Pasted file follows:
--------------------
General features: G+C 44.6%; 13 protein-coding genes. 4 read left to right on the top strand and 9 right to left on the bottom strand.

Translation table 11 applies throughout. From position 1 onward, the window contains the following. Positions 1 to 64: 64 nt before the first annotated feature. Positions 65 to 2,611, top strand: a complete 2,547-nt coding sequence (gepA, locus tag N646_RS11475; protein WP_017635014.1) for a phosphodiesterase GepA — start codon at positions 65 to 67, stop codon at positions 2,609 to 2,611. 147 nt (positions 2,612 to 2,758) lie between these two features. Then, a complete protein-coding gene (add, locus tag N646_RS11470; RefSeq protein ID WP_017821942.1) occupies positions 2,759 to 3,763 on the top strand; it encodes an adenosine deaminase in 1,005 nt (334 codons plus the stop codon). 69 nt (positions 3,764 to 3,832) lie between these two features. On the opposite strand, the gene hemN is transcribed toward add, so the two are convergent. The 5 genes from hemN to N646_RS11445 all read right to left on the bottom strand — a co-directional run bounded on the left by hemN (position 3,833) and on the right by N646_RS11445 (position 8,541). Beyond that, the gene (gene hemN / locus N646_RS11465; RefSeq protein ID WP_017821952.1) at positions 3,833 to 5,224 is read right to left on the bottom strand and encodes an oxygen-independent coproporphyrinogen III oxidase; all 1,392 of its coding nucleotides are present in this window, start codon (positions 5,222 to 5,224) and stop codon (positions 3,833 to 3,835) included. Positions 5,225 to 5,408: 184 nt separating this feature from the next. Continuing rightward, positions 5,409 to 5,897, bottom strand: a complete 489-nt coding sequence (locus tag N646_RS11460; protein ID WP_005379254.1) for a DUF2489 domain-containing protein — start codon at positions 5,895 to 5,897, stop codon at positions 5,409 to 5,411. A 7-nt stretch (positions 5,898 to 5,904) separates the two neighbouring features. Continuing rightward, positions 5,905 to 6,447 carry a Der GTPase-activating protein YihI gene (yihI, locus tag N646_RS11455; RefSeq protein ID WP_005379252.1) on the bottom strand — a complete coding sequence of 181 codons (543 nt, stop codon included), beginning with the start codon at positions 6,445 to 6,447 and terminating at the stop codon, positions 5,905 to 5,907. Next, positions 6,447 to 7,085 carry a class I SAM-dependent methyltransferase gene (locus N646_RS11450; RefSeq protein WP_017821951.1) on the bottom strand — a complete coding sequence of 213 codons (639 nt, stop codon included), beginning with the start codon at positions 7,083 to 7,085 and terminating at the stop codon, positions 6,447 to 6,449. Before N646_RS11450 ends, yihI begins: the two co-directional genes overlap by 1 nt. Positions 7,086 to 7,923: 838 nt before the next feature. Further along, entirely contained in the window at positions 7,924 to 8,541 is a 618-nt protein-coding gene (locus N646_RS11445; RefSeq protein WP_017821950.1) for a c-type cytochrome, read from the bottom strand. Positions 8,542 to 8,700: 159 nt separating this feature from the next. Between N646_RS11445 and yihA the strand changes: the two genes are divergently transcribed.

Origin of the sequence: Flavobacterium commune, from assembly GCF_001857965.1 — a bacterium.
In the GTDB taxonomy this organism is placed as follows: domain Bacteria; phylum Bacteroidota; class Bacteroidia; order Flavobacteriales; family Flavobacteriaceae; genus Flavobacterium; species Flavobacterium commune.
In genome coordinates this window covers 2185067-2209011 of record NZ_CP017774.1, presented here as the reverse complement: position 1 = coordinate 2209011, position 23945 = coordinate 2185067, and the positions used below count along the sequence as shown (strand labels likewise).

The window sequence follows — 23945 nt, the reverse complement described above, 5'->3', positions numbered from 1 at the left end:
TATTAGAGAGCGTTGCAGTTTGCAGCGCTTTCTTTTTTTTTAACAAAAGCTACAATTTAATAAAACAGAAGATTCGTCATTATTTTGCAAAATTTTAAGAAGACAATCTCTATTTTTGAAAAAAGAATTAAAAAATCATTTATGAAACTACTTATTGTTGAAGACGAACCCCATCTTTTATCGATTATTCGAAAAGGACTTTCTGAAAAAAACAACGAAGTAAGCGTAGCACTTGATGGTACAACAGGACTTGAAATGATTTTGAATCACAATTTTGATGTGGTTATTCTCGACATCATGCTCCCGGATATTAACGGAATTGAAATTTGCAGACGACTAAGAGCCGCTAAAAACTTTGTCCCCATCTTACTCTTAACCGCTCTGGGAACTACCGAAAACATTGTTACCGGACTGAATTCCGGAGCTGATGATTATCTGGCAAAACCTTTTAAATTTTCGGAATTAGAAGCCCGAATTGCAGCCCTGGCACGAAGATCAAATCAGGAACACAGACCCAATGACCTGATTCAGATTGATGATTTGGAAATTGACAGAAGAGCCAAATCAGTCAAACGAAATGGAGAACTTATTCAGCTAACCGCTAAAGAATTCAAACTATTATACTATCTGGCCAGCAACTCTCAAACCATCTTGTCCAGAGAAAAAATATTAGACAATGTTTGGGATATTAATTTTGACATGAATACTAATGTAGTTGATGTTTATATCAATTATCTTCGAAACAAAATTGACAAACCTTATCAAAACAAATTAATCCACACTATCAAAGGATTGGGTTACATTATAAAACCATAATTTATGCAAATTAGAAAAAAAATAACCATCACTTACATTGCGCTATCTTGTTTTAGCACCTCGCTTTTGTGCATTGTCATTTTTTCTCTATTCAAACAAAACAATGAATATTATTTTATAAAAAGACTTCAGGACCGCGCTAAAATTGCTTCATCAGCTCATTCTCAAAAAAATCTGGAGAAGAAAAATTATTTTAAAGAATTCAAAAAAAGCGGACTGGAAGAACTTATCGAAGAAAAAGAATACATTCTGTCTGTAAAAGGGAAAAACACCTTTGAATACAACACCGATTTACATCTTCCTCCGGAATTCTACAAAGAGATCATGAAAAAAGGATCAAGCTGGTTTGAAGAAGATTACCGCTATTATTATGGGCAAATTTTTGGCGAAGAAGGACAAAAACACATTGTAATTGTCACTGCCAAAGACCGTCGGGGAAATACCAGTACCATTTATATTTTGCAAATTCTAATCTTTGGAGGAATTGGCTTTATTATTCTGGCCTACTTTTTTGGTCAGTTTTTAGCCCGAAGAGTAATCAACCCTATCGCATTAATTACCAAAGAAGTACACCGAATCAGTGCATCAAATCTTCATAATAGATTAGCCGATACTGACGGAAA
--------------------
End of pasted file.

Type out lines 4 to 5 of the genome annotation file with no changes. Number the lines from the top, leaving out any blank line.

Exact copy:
In the GTDB taxonomy this organism is placed as follows: domain Bacteria; phylum Bacteroidota; class Bacteroidia; order Flavobacteriales; family Flavobacteriaceae; genus Flavobacterium; species Flavobacterium commune.
In genome coordinates this window covers 2185067-2209011 of record NZ_CP017774.1, presented here as the reverse complement: position 1 = coordinate 2209011, position 23945 = coordinate 2185067, and the positions used below count along the sequence as shown (strand labels likewise).